Warriors

Jordan Bell delivers goods as center-needy Warriors sprint past Suns

Jordan Bell delivers goods as center-needy Warriors sprint past Suns

The Warriors have been waiting and waiting and waiting for these moments, and they finally came Monday night in Phoenix.

Jordan Bell was good. No, he was better than good.

In the 38th game of a season in which he has been decidedly underwhelming, Bell was the impact player the Warriors have wanted him to be all season. He brought enough energy to fuel a rocket and turned it into production in a 132-109 win over the Suns at Talking Stick Resort Arena.

“This is how we want Jordan to play,” Warriors coach Steve Kerr told reporters, “with great pace and energy and anticipation, being early on rotations defensively, blocking shots and running the floor.”

It’s only one game, against the lowly Suns, and it might be a tease -- there have been a few of those in Bell’s brief NBA career. But in the wake of Damian Jones sustaining a season-ending pectoral injury, the Warriors have been desperate for any help they can get at center, and Bell provided it at the highest levels.

Playing less than 16 minutes, he scored a season-high 10 points, on 5-of-5 shooting, and also grabbed six rebounds, blocked three shots and recorded two assists.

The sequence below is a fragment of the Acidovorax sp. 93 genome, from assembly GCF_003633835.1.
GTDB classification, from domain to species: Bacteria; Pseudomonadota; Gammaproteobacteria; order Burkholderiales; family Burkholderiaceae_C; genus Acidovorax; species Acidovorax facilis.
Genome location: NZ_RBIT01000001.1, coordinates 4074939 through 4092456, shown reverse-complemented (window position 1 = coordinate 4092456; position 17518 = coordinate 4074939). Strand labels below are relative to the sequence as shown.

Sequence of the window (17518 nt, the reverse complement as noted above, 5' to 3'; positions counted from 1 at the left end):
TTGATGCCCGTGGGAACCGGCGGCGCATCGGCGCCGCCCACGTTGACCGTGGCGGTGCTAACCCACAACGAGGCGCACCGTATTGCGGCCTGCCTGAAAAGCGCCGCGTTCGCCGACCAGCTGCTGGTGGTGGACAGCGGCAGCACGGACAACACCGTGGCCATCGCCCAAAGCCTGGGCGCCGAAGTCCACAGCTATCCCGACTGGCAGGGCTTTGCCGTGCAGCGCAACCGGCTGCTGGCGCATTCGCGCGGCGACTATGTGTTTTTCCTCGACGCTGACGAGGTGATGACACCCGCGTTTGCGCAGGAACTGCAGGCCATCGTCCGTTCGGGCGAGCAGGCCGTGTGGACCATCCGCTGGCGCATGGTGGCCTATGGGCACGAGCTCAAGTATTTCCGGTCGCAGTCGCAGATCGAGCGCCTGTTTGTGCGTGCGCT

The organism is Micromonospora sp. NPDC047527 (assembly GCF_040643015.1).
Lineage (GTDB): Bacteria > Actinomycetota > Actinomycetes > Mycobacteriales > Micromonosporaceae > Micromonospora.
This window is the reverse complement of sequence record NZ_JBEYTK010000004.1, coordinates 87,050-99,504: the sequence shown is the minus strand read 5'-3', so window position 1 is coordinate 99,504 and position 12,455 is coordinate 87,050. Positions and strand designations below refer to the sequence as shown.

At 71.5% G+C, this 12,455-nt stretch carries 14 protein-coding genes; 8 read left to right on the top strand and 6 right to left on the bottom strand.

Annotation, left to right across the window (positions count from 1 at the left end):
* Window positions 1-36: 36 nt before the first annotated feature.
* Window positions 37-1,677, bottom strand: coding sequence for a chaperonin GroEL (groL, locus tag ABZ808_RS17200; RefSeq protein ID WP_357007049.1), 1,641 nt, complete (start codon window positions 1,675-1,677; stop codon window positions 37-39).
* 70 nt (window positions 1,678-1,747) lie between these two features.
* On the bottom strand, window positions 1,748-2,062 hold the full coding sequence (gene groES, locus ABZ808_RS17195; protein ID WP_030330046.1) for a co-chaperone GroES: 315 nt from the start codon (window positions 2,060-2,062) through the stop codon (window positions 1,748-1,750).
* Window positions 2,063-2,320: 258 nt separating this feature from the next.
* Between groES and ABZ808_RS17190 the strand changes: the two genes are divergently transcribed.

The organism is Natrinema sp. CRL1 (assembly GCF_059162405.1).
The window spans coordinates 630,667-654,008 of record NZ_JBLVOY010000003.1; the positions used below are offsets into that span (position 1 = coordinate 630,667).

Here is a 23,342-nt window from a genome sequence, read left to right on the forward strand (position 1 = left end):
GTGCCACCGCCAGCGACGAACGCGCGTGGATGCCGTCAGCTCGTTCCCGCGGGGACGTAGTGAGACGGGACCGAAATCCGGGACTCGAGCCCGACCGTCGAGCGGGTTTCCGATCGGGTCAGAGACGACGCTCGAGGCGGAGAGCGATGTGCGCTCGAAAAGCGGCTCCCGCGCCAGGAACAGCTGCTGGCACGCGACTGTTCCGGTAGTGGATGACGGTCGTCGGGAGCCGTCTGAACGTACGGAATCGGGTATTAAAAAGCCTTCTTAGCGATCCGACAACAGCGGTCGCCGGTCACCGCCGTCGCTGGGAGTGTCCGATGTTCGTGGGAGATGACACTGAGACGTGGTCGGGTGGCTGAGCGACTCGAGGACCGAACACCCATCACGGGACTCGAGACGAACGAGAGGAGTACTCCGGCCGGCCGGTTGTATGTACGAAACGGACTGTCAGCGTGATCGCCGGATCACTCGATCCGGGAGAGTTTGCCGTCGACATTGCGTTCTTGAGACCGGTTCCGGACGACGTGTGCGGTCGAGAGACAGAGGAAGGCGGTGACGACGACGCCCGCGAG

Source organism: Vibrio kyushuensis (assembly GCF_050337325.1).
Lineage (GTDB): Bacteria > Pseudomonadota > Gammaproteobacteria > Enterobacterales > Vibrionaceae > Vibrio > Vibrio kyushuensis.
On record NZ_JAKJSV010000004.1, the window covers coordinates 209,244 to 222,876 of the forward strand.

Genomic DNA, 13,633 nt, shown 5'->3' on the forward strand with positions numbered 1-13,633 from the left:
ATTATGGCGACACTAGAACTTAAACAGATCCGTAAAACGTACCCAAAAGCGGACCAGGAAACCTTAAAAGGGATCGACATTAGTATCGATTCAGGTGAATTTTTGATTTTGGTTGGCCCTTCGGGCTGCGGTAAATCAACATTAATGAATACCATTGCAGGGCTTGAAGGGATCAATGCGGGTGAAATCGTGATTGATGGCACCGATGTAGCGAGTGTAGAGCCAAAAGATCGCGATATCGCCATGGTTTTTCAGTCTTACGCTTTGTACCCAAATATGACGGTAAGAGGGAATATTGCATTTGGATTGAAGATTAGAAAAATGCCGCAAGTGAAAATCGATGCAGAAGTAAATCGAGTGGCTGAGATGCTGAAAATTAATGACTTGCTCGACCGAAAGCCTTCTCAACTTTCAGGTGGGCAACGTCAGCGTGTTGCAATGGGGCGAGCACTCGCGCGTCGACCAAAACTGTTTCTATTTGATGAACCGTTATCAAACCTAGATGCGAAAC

Bell’s performance was, in short, the perfect response to starting center Kevon Looney getting into early foul trouble Monday.

In assessing his game, Bell cited his Sunday practice session with DeMarcus Cousins with giving him a boost.

“Boogie gave me a lot of confidence (Sunday) in open gym, me just kicking his (backside) and getting buckets,” Bell said. “He gave me a lot of confidence. Steve saw it and saw that the confidence was up and decided to play me today.”

It was necessary after Looney picked up his third foul with 5:47 left in the first half. Kerr signaled for Bell, who then tore into the game as if possessed. In less than four minutes, he scored two points, grabbed two rebounds, blocked two shots and picked up an assist.